By Jeremy Essig
By Jason Robinson
By Hans Morgenstern
By Joseph Hess
By Peter Gilstrap
By Julia Burch
By Jeremy Essig
By Nathan Smith
But in the big picture, who cares? The Boss has made his money, the tickets are gone and two people are getting exactly what they want: The seller is getting paid and the buyer is getting tickets. And is it so bad that city cops aren't wasting their time investigating the comings and goings of a few scalpers? If some nutcase is willing to shell out a few hundred bucks rather than stand in line for a few hours to see his favorite artist, let him. There are more important crimes for the police to investigate, laws that are much easier to enforce.
At last glance, tickets to the Springsteen show at the Kiel were still available, though the show is expected to sell out. Ticket Solutions is offering 19th-row seats for $300 apiece. On eBay, pairs in less desirable spots were available at face value (the bidding was up to $850 for a pair of fourth-row seats for the Dallas show).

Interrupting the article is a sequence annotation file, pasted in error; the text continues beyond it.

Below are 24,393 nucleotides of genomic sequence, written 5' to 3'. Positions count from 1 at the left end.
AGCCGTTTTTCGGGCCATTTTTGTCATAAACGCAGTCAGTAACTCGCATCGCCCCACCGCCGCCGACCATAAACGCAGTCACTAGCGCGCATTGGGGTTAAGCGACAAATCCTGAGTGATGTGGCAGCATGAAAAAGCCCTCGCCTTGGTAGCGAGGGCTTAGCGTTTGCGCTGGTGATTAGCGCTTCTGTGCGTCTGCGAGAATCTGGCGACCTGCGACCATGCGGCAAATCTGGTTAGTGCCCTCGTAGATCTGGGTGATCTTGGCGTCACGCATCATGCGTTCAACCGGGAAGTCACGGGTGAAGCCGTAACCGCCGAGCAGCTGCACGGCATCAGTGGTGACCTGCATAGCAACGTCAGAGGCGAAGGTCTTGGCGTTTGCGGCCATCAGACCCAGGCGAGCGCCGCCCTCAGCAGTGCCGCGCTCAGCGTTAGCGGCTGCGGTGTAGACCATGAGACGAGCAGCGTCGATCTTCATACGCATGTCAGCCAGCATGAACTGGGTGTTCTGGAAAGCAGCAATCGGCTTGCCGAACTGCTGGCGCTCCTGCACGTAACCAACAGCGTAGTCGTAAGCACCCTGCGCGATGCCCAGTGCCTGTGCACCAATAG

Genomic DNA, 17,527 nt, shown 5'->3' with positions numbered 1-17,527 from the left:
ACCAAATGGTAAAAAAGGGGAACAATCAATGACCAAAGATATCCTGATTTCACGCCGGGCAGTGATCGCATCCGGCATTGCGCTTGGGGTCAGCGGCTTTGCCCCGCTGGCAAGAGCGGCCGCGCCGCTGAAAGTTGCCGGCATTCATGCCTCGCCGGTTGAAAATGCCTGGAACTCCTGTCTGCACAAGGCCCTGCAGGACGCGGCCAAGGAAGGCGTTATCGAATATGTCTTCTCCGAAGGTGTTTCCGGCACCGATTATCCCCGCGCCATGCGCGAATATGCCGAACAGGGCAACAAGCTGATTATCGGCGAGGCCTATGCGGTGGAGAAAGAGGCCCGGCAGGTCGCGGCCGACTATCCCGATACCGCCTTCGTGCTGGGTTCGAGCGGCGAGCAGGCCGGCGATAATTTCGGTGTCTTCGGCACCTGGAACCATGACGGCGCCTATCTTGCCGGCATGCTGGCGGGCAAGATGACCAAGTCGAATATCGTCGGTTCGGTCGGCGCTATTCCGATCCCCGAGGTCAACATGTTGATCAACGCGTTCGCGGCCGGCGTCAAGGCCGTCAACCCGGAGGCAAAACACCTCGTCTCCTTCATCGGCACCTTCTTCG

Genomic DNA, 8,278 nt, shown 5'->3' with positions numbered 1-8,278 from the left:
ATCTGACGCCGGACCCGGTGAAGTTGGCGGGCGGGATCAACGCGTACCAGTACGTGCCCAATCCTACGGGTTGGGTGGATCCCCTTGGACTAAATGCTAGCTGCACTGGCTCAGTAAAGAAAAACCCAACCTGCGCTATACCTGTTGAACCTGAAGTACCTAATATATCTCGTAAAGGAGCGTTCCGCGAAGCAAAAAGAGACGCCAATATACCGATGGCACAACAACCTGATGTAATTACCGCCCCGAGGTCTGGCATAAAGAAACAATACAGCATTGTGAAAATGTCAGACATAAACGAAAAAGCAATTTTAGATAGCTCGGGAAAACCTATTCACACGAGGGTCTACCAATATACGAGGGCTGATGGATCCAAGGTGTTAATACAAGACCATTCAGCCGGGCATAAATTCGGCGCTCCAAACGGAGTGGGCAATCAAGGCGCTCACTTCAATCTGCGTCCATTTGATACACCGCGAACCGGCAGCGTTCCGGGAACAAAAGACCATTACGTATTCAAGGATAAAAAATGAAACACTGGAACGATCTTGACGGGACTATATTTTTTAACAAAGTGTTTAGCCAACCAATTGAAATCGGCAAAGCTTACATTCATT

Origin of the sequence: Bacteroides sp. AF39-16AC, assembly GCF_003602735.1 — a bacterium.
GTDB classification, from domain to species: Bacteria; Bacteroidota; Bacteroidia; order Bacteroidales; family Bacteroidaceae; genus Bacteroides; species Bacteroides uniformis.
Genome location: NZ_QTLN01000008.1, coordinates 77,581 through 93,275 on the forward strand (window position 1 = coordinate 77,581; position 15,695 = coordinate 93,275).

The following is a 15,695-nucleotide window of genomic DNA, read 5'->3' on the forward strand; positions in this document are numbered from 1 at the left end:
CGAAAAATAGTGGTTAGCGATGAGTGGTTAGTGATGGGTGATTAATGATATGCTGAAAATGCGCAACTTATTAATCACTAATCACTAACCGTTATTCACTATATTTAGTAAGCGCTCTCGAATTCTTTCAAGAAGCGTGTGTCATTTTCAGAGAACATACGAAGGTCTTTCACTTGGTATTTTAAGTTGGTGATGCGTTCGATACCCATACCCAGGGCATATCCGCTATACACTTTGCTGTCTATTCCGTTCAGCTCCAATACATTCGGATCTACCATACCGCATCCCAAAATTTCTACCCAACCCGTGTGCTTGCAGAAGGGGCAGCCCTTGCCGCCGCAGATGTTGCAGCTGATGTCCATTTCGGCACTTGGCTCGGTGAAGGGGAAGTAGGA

Of course, there's some irony in paying $850 for prime seats to hear a songwriter whose lyrics sing the praises of the humble life, who paints portraits of the injustices of the working-class skids, who sings that he'll be there "wherever there's somebody fightin' for a place to stand." Paying that much money, given the context, would take some of the fun out of it. Wouldn't it?
Send local tapes, tips, discs and detritus to "Radar Station," c/o The Riverfront Times, 6358 Delmar Blvd., Suite 200, St. Louis, MO 63130; or [email protected].